Support for Saving Peatlands Is Squishy but Solidifying

John Roach
for National Geographic News
November 5, 2004

Piles of un-decomposed, waterlogged plant material known as peatlands cover about 3 percent of Earth's land and freshwater surface area. But scientists and conservationists are just beginning to fully understand the role of peatlands in the environment.

"Peatlands are relatively little studied compared to other ecosystems, partly because of the difficulty of access due to their high water table and often soft surface," said Faizal Parish, director of the Malaysia-based Global Environment Centre.

The organization maintains an online database that serves as a clearing house of information for the global peatland-conservation community. Peatland studies, Parish added, also suffer from a lack of awareness about their importance and function.

But Harri Vasander, a professor of peatland forestry at the University of Helsinki in Finland, said peatland studies are on the increase.

"Peatlands and peat itself are really important and fascinating," he said. "During the last 15 years we have started to understand better their roles in regulating hydrology and the climate."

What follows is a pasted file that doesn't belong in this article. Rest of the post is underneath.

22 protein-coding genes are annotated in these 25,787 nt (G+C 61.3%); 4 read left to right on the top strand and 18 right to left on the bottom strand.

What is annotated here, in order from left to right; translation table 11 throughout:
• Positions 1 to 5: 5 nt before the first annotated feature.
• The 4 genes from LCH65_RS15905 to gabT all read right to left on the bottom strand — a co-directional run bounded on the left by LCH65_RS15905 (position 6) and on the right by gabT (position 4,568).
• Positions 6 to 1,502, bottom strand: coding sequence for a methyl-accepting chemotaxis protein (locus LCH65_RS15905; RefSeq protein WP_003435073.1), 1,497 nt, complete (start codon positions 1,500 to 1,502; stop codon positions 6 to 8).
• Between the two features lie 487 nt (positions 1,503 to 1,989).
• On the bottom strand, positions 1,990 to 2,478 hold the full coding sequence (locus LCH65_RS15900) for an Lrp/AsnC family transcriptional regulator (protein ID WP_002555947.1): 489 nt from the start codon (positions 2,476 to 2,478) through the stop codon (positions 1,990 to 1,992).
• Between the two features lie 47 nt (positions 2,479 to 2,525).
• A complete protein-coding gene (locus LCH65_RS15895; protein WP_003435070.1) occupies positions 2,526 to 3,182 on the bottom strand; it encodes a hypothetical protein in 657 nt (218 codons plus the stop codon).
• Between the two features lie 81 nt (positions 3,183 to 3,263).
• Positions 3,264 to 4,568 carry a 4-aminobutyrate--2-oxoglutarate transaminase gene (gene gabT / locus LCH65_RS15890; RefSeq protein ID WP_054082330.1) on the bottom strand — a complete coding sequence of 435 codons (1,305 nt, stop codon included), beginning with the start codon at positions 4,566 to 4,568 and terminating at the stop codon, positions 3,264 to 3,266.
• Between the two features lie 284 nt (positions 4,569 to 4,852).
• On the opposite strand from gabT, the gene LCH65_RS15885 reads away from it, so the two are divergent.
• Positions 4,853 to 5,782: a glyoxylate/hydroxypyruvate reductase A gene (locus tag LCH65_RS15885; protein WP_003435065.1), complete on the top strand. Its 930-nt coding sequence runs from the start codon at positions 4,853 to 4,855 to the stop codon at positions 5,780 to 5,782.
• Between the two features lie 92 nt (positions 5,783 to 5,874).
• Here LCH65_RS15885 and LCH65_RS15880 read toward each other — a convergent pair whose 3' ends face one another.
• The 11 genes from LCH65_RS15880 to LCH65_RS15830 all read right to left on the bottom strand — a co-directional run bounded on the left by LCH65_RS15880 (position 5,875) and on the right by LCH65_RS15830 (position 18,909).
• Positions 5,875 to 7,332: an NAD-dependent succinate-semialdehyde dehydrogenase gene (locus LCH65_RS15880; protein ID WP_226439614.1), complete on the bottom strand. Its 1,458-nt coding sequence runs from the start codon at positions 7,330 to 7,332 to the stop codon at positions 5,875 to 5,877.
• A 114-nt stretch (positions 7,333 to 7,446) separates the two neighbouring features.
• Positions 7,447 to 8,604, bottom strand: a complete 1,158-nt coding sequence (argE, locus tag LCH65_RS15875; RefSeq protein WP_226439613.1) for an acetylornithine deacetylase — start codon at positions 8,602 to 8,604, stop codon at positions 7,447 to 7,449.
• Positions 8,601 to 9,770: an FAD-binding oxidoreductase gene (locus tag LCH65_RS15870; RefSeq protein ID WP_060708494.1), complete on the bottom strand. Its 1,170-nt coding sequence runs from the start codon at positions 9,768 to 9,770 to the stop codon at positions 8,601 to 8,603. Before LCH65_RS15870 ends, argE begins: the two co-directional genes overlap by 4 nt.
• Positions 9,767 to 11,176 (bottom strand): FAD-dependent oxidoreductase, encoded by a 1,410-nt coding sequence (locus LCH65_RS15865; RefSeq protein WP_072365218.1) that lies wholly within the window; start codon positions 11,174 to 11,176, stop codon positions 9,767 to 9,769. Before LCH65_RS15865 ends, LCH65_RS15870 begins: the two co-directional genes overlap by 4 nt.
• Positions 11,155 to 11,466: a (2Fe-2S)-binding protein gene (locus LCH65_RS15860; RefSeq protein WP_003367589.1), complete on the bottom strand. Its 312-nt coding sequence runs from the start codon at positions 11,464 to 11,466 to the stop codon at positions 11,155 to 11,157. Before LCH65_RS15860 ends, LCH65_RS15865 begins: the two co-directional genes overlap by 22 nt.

What is Peat?

According to Larry Smith, an associate professor of geography at the University of California, Los Angeles, peat is simply layer upon layer of un-decomposed plant material.

"Peat accumulates anywhere in the environment where you have plants growing and forming biomass faster than their remains can be decomposed," he said.

Smith likens a peat bog to a coral reef: Living mosses, sedges, shrubs, and trees lie on a deep bed of un-decomposed, soggy plant matter like living corals on top of a bed of hardened calcium deposits from dead corals.

Peatlands are found on all continents except for Antarctica and from sea level to high altitudes. Northern latitudes are particularly well suited for peat, because decomposition rates are slow in cold, wet environments, Smith said.

Smith's research recently showed that the world's most extensive peatlands are located in the west Siberian lowlands, covering 232,000 square miles (600,000 square kilometers). He is now trying to tease out how these peatlands help govern the mix of greenhouse gases in the atmosphere.

Continued on Next Page >>




NEWS FEEDS     After installing a news reader, click on this icon to download National Geographic News's XML/RSS feed.   After installing a news reader, click on this icon to download National Geographic News's XML/RSS feed.

Get our news delivered directly to your desktop—free.
How to Use XML or RSS

National Geographic Daily News To-Go

Listen to your favorite National Geographic news daily, anytime, anywhere from your mobile phone. No wires or syncing. Download Stitcher free today.
Click here to get 12 months of National Geographic Magazine for $15.